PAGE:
T-Mobile Sues Cell Phone Record Diggers
Wireless provider T-Mobile on Monday sued the owners of several Web sites that have built a business around selling anyone's wireless phone records. The move comes just days after Congressional lawmakers introduced several bills to explicitly make the practice a federal crime.
The lawsuit, filed in King County Superior Court in T-Mobile's back yard of Bellevue, Wash., targets 1st Source Information Specialists Inc. and Data Find Solutions, which according to the complaint operated celltolls.com, datafind.org and peoplesearchamerica.com, either separately or jointly. (On a side note, it looks like datafind.org and celltolls.com may already have gotten the same treatment from Cingular Wireless. The companies' sites say: "Queries regarding any information pertaining to Cingular Wireless numbers will not be accepted or processed at this time.")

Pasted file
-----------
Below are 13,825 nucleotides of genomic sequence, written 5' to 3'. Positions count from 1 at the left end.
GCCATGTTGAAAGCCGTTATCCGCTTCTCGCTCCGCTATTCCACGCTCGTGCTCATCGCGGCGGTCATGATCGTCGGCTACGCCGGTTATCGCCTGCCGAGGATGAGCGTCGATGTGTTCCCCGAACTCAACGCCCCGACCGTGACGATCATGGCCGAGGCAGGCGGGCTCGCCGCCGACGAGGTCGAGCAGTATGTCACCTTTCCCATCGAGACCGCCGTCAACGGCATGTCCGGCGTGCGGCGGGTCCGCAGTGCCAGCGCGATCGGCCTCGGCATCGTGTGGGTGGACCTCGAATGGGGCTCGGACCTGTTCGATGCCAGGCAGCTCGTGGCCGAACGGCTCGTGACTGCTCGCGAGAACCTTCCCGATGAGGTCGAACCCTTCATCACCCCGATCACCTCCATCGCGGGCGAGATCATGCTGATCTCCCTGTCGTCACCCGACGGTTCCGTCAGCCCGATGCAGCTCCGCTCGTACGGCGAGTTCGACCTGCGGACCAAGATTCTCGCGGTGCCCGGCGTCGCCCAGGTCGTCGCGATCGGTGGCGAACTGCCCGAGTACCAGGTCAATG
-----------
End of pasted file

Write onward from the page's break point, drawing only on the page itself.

The lawsuit also names as many as 100 John Does -- individuals whom the company believes may have helped the above-named companies obtain cell phone records from the company by "impersonating T-Mobile employees, supervisors, and disabled or injured customers. ... through deceit, trickery and dishonesty."
By using the John Doe tactic -- popularized by the Recording Industry Association of America in their ongoing legal war with individual peer-to-peer (P2P) music swappers -- T-Mobile hopes to convince a judge to force the companies to turn over the names of the people who allegedly did the deceiving and tricking.
A copy of the complaint is here: Download tmob.pdf
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